Philadelphia, PA (SportsNetwork.com) - Picture, if you will, a female golfing
phenom: an engaging teenager, of Korean descent, who has displayed prodigious
talent and marketable charisma.
You'd think Michelle Wie, right? But this isn't the mid-2000s. Nowadays, Lydia
Ko holds the distinction as the next big thing in the women's game.
On Tuesday, the 16-year-old Ko turned pro via YouTube, announcing her decision
with a slick yet unassuming post. In the nearly five-minute video, Ko is
goaded by fellow New Zealander and All Blacks rugby player Israel Dagg to turn
pro while the two play a very casual round. In the end, after sinking a long
putt, Ko quietly concedes "Ok. I'll do it." And with that, the announcement is
Ko is unlike Wie in that sense. She appears genuinely humble and reserved.
While Wie reveled in the attention of her prodigal status, publicly
speculating about a Masters berth and a potential victory over Tiger Woods, Ko
plays it cool.
Wie could have played a pivotal role in the women's game, as a genuine star
capable of on-course dominance and off-course ambassadorship. But she failed
at the former, rendering the latter irrelevant. Women's golf could still use
such a star. Inbee Park may get there through sheer mastery. She created a
significant buzz by winning the season's first three majors, but she has
cooled since, and so has the broader attention. Cheyenne Woods has the
magnetism, and the famous last name, but not yet the game.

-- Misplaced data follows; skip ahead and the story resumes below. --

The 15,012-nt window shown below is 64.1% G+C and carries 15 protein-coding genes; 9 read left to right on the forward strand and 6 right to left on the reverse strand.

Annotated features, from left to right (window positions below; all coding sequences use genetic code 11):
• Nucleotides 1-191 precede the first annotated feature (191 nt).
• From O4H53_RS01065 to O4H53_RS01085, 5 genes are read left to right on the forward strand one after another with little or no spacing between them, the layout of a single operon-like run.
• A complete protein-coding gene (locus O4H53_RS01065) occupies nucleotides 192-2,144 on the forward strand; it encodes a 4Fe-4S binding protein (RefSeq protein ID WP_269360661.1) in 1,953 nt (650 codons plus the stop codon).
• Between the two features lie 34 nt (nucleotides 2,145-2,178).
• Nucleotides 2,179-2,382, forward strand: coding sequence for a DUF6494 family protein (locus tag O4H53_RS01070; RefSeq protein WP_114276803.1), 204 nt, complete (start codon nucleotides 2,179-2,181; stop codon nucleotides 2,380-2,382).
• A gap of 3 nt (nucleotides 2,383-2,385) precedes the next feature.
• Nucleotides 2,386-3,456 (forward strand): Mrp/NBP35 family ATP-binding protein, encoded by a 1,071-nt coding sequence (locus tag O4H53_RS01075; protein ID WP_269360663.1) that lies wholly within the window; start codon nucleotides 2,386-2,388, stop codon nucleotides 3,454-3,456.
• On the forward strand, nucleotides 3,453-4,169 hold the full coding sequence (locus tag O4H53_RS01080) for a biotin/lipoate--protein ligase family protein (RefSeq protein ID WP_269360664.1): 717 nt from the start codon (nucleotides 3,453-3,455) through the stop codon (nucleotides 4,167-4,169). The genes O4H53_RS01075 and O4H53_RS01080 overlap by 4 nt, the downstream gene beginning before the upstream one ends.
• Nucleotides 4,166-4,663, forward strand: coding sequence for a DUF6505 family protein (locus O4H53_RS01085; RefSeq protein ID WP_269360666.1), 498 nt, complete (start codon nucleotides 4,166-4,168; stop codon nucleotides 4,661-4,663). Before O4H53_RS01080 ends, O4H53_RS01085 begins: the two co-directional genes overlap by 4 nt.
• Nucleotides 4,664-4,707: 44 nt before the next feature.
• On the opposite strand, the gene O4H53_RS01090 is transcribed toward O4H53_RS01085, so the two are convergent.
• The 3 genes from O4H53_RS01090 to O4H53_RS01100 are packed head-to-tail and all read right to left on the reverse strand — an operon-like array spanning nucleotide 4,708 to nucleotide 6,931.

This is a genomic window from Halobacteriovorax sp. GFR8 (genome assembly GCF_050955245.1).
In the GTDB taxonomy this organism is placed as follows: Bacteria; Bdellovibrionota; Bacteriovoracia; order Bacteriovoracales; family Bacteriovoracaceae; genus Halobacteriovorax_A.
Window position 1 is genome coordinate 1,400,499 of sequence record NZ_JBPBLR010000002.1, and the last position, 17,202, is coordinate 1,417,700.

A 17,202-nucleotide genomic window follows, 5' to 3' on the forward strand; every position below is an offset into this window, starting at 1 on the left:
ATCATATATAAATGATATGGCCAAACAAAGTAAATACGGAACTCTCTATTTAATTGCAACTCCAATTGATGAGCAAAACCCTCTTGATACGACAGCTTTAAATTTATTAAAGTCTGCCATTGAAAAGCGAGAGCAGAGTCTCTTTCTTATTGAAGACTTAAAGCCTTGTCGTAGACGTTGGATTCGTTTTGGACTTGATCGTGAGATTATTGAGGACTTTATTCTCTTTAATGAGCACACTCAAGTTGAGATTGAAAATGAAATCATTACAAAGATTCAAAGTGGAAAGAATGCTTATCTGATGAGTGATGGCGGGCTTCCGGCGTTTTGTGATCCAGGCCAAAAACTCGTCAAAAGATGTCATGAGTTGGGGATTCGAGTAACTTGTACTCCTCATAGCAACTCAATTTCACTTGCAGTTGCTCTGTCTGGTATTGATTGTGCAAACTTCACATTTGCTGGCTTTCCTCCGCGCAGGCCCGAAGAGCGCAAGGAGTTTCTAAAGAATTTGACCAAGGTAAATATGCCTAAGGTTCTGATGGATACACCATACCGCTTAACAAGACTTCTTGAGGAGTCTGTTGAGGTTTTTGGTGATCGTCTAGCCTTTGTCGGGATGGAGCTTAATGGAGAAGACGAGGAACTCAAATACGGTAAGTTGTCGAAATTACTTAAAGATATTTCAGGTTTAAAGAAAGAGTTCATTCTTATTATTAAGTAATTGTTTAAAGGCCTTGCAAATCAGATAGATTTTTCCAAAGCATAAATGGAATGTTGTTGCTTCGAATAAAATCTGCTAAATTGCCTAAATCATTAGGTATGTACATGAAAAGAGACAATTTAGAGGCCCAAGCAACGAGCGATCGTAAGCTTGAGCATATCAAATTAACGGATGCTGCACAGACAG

Ko is the best bet.
For one, she's a proven winner. Currently the fourth-ranked women's golfer in
the world, Ko has never missed a cut in a professional tournament. She has
already posted four victories in professional tournaments, becoming the
youngest winner in LPGA Tour history at the Canadian Women's Open in 2012,
then winning the event again a year later. Last month, she finished runner-up
at the Evian Championship, the year's fifth and final major.
For another, she has a unique star quality; in that she is unique. She's soft
spoken, yet calmly confident. She's cool without trying. She wears large,
thick-rimmed glasses (with frames). She's like a young, authentic Kiwi hipster
with none of the steampunk pretense. In a way, she's the anti-Wie. And it
Ko plans to play her first event as a professional in late November at the
LPGA's CME Group Titleholders in Naples, Fla. She has filed a petition to
bypass the tour's minimum age requirement of 18, leaving her immediate
membership in the hands of commissioner Mike Whan.
There is precedent for early membership: as recently as two years ago Whan
granted such an exemption to Lexi Thompson. Whan will likely not make his
decision until the tour returns from its Asian swing in early November, but
he'd be wise to at least grant Ko's request by the time the new season kicks
off in January.
Ko is a promising future face of the LPGA Tour. She's a winner and she's
effortless nerd cool, which translates to potential star.
The Sports Network